A Rare Opportunity to Buy Chevron at a 4.3% Dividend Yield

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Jun 30, 2015
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Despite outperforming its closest peer ExxonMobil (XOM) over the past 10 years, Chevron (CVX) shares have lagged since the price of oil started dropping. In the past 12 months, CVX stock is down 25% versus a roughly 15% decline for XOM shares.

While the price of oil is down considerably more than CVX stock, moves of this magnitude are rare for CVX. Only during the financial crisis were shares down more during such a short period of time, and that was when oil prices bottomed at $10 per barrel lower than this year’s trough.

After the previous decline of this magnitude in 2008/2009, CVX shares went on to return almost 100% in less than two years. Does the stock have a similar potential this time around?



The business

CVX operates through two segments: Upstream and Downstream.

Upstream: Operations consist primarily of exploring for, developing and producing crude oil and natural gas; processing, liquefaction, transportation and regasification associated with liquefied natural gas (LNG); transporting crude oil through international oil export pipelines; transporting, storing and marketing natural gas and operating a gas-to-liquids plant.

Downstream: Operations primarily consist of refining crude oil into petroleum products; marketing crude oil and refined products; transporting crude oil and refined products by pipeline, marine vessel, motor equipment and rail car, and manufacturing and marketing commodity petrochemicals, plastics for industrial uses, and fuel and lubricant additives.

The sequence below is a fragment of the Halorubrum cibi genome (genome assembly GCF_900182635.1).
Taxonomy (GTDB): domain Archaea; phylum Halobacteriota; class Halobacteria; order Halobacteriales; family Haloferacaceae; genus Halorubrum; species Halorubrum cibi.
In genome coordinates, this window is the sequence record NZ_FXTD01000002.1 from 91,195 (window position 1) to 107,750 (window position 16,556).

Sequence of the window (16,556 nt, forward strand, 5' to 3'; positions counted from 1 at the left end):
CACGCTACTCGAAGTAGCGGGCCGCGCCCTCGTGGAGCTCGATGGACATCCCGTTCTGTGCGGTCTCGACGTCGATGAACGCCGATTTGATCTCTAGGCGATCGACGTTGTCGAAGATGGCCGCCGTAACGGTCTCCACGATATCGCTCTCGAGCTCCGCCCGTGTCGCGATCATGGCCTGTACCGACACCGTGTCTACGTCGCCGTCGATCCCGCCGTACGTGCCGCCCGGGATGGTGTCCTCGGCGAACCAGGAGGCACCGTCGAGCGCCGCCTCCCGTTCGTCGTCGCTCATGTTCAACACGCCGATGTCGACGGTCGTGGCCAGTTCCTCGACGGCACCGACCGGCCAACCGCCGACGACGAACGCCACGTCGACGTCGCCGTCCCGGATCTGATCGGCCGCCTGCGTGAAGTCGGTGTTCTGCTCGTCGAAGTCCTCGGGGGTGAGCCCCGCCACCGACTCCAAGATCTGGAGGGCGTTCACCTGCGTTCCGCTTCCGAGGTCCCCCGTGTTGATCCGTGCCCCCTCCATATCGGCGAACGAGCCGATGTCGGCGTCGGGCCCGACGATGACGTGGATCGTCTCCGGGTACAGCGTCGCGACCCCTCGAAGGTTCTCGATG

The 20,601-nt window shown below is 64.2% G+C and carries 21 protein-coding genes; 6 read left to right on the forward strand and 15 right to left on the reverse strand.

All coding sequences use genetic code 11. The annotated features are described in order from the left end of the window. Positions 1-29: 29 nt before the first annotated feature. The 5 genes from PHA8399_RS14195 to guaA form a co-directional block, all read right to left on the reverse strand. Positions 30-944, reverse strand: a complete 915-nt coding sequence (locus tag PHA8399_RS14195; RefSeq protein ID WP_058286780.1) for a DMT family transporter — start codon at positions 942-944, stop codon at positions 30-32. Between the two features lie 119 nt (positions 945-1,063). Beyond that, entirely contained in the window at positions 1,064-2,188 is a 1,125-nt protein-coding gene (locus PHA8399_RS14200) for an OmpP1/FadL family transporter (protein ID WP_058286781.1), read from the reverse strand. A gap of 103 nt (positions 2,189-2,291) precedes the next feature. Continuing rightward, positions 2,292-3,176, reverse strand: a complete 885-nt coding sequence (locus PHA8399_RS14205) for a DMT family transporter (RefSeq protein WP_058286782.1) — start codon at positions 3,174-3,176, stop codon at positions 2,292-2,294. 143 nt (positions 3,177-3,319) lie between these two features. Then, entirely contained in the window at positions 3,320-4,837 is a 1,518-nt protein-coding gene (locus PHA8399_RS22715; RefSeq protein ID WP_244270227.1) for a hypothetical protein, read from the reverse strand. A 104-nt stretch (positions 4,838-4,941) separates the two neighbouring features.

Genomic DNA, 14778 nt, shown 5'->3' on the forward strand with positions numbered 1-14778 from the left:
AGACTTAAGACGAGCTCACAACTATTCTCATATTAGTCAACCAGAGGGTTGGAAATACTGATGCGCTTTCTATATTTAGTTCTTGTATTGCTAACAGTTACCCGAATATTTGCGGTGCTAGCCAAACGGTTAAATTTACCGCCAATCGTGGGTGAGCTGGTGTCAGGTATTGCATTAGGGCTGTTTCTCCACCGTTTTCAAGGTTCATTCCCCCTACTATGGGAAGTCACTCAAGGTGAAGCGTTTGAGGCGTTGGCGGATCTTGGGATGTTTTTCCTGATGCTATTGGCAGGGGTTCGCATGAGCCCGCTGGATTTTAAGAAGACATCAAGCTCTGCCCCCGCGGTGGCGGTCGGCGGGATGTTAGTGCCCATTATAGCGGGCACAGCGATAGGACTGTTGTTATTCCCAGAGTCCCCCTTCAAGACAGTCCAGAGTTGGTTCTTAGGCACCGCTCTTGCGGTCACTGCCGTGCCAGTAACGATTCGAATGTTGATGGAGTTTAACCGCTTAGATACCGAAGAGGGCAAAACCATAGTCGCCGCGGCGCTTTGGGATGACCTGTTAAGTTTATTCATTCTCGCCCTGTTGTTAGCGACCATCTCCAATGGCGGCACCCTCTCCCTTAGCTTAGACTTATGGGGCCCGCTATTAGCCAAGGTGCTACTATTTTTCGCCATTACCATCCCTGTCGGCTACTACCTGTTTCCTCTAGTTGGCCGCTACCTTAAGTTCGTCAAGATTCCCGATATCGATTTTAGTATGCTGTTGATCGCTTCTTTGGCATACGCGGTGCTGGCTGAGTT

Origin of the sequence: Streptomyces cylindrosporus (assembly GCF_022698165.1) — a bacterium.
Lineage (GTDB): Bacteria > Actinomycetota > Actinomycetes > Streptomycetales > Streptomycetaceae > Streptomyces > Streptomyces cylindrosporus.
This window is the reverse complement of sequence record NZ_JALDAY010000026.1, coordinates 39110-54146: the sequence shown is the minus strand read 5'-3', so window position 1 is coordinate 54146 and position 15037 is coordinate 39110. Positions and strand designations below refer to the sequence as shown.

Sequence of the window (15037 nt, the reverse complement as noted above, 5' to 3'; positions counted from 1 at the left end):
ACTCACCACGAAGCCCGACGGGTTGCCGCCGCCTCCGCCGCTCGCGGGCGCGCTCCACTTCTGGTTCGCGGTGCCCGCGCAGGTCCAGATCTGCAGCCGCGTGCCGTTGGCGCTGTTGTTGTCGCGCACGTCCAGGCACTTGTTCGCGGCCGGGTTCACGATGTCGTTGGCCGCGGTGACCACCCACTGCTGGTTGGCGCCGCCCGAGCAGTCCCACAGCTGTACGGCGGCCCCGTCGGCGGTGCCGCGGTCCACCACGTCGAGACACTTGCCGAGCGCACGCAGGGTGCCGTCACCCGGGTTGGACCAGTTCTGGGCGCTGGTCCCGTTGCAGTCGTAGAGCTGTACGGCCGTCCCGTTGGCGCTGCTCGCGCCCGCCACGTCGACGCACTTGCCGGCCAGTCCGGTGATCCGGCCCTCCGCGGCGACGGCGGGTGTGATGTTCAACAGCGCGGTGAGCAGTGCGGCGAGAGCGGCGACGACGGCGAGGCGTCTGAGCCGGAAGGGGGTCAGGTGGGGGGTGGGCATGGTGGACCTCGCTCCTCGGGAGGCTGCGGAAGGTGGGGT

Dividend is nearing all-time highs

CVX’s dividend has only hit a >4% yield twice in the past 20 years. Under both previous scenarios, it would have been a wise investment decision to buy shares. If you had bought during the 2002 dividend yield peak, you would have accrued the 4% annual dividend as well as an average 9% annual capital appreciation on the stock for the next 13 years. After the 2009 dividend peak, you would have had a similar 4% dividend yield plus 5% in annual capital appreciation.


The dividend's safety should not be in question either. Even in 2008/2009 when oil prices dropped 75%, CVX was still able to grow its dividend payments, keeping the payout ratio at only 50% of earnings. With the recent collapse in oil prices a bit more mild, CVX should be able to navigate the current turbulence with similar stability. The company has raised its dividend every year for over 20 years.




Valuation isn’t that demanding

Although its dividend yield is attractive, its also important not to pay too much for this income stream given the depressed state of oil prices. Fortunately, CVX shares don’t look too pricey in comparison to its history.

Shares are currently trading in-line with the rolling five-year and 10-year median P/S, P/E, and P/CF ratios. On a P/B basis, shares actually look quite cheap.




It’s not often that you can buy a blue-chip company like Chevron at a 4% dividend and very undemanding valuation. Don’t be surprised if shares have a respectable long-term return similar to what happened after the previous two downturns.

For more ideas like this one, check out GuruFocus’ High-Yield Dividend Stocks List or the rest of R. Vanzo’s Articles.